Election

Pete Buttigieg tells LGBTQ voters that “Help is on the way”

FEB 19, 2020, LAS VEGAS, NEVADA - USA -Chris Matthews of MSNBC interviews Democratic Presidential Candidate Mayor Pete Buttigieg Presidential Debate
Mayor Pete Buttigieg being interviewed during the Presidential Debate in Las Vegas, Nevada on February 19, 2020. Photo: Joseph Sohm / Shutterstock

In an exclusive interview with LGBTQ Nation, former presidential candidate and mayor Pete Buttigieg reassured anxious voters that the turmoil of the past four years could finally be drawing to a close.

“The most important message to the community is that help is on the way, and we’re trying to make sure we see that through,” Buttigieg tells us between campaign stops in Michigan to stump for Joe Biden on Sunday. “The most powerful thing we can do right now is to vote.”

Related: Voting deadlines, registration & what’s at stake for LGBTQ voters in 2020

Buttigieg tempered the hopefulness of his message with a realistic assessment of what is at stake in the election. “I’m very worried about our rights,” he said. “I try to remind people time and time again that no gain is permanent, no gain is secure. There’s reason to be worried, especially when you have [Supreme Court Justices] Alito and Thomas announce smoke signals that they would even put something as basic as marriage back on the table, to say nothing of our chances of actually moving the ball forward.”

As an emissary from the Biden campaign to LGBTQ voters, Buttigieg carries a special cache. As the first gay presidential candidate who excited the media and fellow Democrats, Buttigieg ran a historic campaign that awakened the possibility of an out president in the not-too-distant future.

After winning the Iowa caucuses, his campaign faded. However, his (along with Amy Klobuchar’s) endorsement of Biden was key to the party consolidating around the former vice president as its nominee. He’s now part of Biden’s transition team for the White House.

Buttigieg promises that a Biden victory will not only restore some of the losses the community suffered under Trump, but will advance rights as well.

“In a Biden administration, we can look forward to the federal Equality Act [being passed] and everything that comes with the mechanics of that,” says Buttigieg. “We can expect to see that four years from now there will be more balance than there is right now and very specific things about international adoption, equality in health care, guidance to schools that’s trans-inclusive, data gathering, and immigration.”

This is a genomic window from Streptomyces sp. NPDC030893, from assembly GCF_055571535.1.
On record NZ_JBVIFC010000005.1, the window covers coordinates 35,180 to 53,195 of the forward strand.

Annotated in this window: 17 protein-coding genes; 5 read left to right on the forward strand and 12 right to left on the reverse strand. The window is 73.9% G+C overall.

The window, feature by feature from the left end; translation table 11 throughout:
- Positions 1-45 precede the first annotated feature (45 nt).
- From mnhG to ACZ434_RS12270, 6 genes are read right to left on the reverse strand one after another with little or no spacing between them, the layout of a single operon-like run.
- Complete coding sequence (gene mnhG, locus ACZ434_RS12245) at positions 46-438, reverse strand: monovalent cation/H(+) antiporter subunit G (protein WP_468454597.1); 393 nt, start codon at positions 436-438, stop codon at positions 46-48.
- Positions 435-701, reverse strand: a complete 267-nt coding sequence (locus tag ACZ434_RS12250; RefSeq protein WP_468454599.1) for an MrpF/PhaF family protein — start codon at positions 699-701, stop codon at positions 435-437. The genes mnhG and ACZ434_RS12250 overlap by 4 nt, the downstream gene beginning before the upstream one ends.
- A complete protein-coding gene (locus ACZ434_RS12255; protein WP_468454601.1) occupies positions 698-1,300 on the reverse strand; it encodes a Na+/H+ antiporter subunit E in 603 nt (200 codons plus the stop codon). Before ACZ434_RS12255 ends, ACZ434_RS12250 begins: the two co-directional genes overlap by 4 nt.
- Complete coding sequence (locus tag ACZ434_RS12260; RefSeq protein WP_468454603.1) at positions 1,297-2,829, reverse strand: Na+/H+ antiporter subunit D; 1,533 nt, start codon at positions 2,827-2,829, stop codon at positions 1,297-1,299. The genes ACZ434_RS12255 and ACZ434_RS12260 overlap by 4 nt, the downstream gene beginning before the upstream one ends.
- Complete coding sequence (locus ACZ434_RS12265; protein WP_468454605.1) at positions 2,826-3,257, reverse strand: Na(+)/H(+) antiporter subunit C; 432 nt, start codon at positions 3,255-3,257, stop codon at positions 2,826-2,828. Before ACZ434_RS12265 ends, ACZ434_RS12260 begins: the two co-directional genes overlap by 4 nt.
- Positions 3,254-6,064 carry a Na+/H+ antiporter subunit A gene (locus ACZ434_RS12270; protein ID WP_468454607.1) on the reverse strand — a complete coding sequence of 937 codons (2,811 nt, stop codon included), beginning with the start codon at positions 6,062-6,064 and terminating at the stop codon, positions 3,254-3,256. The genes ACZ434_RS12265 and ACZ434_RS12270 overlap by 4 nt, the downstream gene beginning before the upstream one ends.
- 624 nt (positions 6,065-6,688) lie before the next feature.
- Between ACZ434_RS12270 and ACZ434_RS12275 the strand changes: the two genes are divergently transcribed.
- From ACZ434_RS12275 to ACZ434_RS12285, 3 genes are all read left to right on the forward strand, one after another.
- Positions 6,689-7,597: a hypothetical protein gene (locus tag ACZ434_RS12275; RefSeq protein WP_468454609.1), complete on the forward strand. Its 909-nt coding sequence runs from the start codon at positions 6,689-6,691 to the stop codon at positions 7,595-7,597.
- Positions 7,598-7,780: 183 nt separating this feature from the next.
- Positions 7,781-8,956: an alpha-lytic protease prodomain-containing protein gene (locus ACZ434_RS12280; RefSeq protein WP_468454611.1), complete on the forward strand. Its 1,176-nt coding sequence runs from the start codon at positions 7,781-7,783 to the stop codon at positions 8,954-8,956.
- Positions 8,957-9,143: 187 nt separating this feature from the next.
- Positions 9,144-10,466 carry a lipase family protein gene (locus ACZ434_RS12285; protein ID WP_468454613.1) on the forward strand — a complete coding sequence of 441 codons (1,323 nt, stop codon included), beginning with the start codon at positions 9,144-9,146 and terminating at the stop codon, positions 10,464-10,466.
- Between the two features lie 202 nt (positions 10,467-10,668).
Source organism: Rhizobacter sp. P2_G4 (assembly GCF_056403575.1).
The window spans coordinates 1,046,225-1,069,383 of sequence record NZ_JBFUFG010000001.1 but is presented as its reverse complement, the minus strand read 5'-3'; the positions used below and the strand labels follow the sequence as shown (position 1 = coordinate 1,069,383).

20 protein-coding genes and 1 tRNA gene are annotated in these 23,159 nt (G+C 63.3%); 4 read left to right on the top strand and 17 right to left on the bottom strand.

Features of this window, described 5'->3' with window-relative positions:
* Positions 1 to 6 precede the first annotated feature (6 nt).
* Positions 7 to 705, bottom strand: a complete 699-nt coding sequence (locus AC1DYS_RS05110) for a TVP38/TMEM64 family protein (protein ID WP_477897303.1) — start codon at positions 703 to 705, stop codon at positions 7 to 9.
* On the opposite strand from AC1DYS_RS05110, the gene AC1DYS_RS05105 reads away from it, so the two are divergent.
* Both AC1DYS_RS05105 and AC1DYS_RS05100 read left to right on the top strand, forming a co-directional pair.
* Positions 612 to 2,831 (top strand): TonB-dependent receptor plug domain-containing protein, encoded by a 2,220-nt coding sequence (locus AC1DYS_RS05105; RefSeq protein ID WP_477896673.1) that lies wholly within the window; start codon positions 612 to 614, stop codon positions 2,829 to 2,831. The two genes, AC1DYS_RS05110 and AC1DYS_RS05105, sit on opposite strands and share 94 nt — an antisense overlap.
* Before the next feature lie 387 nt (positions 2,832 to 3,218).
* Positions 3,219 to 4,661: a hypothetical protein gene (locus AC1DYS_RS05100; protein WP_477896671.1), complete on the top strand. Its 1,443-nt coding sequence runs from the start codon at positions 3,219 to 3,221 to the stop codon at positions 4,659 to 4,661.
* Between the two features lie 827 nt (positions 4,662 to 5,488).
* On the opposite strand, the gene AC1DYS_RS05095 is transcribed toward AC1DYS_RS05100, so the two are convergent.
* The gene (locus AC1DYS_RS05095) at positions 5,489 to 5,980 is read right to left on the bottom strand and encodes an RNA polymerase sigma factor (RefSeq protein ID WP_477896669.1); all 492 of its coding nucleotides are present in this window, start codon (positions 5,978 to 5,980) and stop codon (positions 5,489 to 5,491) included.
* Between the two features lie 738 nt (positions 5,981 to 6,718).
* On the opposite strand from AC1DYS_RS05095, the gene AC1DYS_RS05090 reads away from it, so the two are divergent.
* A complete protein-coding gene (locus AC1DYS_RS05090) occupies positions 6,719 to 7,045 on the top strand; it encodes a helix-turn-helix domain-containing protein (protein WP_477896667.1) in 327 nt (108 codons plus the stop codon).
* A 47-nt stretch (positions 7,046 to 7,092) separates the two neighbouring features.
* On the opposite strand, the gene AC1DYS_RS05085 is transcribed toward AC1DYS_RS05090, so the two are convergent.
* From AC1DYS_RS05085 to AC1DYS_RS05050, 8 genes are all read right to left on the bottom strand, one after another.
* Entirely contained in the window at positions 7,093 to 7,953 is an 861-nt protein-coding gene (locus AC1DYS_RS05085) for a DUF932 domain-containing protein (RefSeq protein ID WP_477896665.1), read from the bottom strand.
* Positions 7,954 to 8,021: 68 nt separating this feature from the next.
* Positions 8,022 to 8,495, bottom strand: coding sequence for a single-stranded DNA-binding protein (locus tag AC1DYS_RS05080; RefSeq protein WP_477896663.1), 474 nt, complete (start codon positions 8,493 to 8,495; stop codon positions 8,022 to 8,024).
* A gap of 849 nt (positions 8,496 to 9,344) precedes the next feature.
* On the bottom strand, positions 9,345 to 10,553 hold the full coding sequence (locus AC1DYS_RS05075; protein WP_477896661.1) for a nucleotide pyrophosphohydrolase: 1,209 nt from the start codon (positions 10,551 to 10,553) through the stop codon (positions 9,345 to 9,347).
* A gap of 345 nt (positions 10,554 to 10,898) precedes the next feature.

Moreover, Buttigieg emphasizes Biden’s campaign slogan to “Build Back Better” as a guide to how the nominee would restore the federal government. “Let’s build upon what’s been broken better than anything we’ve ever done,” says Buttigieg. 

Should Trump lose, some observers are worried that he won’t relinquish office. Trump himself has said as much. Buttigieg is more optimistic, especially if Democrats win overwhelming victories across races. Buttigieg has his own political action committee, Win the Era, which focuses on down-ballot races. 

“Part of what’s going to matter is for us to not only to win back the White House but other offices,” says Buttigieg. “It sends a message to the GOP in the only language they understand, the language of power. If they come to realize that coming on board with Trump was a deal with the devil that they should not have made, they will be less inclined” to enable Trump to hang onto power. 

Still, Buttigieg is under no illusions about the damage Trump and his administration can do between now and a Biden inauguration.

I would be ready for a lot of rear-guard actions to burn the house down,” he says bluntly. “We have all the business by executive action that can be reversed in most cases, but they will try to lock in whatever changes that they can.”

Nor will Trump or Trumpism disappear overnight. “We’re talking about the forces that have been unleashed that will be with us a long time,” says Buttigieg.

In the long term, the changes necessary to correct the abuses of the modern-day GOP go beyond just winning elections. Long before Republicans jammed Amy Coney Barrett onto the Supreme Court, Buttigieg was talking about structural reforms both to the Supreme Court and the Electoral College. (As a reminder, Democrats have won the popular vote four out of the past six elections, but won the White House only twice.)

“When I was talking about some of these things a year and a half ago, people looked at me funny,” Buttigieg recalls. “Now I think there’s more of a national conversation about it, seeing all the ways the GOP Senate’s manipulation of the court really cries out for reform.”

In the meantime, Buttigieg is urging voters to cast their ballots if they haven’t already and to reach out to their family members to convince them to support Biden as well. That’s something the power of which he knows from his husband’s experience.

“Chasten has had some very moving conversations with family members of his, saying ‘I know you usually vote Republican, but my rights are on the line, and I need you’,” says Buttigieg. “They will do that for you, people that love you. I hope no one underestimates the power of that, to move somebody.”

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